The Advent of Recursion in Programming, 1950s-1960s
Edgar G. Daylight
Abstract:
The term `recursive' has had different meanings during the past two
centuries among various communities of scholars. Its historical
epistemology has already been described by Soare (1996) with respect
to the mathematicians, logicians, and recursive-function
theorists. The computer practitioners, on the other hand, are
discussed in this paper by focusing on the definition and
implementation of the ALGOL60 programming language. Recursion entered
ALGOL60 in two novel ways: (i) syntactically with what we now call BNF
notation, and (ii) dynamically by means of the recursive procedure. As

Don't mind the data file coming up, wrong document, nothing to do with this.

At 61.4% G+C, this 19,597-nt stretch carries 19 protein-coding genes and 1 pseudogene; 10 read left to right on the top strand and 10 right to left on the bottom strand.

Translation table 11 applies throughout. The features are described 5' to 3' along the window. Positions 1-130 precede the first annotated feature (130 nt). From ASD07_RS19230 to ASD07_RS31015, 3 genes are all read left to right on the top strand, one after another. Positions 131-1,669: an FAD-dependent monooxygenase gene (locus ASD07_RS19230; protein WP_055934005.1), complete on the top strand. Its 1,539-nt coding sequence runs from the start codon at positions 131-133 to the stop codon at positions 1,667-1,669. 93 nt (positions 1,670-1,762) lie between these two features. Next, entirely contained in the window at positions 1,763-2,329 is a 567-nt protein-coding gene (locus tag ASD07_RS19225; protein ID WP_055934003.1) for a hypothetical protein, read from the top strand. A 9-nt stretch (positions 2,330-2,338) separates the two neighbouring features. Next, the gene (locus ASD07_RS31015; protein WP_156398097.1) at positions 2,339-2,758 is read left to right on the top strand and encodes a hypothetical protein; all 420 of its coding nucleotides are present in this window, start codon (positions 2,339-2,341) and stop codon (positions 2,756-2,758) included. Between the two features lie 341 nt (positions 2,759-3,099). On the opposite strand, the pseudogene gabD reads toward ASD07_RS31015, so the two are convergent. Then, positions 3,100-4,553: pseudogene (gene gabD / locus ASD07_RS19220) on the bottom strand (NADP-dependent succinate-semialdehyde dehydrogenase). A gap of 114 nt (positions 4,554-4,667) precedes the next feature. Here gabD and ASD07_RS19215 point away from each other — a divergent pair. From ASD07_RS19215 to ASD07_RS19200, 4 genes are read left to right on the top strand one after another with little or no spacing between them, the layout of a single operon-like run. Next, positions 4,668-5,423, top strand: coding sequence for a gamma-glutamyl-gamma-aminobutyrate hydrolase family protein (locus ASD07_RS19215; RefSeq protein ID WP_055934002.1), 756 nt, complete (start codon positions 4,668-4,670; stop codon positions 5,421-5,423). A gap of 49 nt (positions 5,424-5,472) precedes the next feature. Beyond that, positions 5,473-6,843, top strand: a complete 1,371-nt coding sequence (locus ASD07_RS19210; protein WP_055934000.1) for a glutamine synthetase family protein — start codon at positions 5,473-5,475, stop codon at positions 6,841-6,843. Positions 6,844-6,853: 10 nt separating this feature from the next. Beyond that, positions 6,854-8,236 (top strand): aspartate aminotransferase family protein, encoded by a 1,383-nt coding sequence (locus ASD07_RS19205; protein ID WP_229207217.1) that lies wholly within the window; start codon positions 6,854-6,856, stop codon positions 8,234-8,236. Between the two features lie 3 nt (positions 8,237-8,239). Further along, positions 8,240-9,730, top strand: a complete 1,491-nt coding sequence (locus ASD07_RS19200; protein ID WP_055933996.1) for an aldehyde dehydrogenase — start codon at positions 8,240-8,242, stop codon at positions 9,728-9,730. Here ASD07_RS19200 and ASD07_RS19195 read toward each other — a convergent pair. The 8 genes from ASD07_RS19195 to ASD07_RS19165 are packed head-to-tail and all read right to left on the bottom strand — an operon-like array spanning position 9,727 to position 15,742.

is shown, both (i) and (ii) were introduced by linguistically-inclined
programmers who were not versed in logic and who, rather
unconventionally, abstracted away from the down-to-earth
practicalities of their computing machines. By the end of the 1960s,
some computer practitioners had become aware of the theoretical
insignificance of the recursive procedure in terms of computability,
though without relying on recursive-function theory. The presented
results help us to better understand the technological ancestry of
modern-day computer science, in the hope that contemporary researchers
can more easily build upon its past.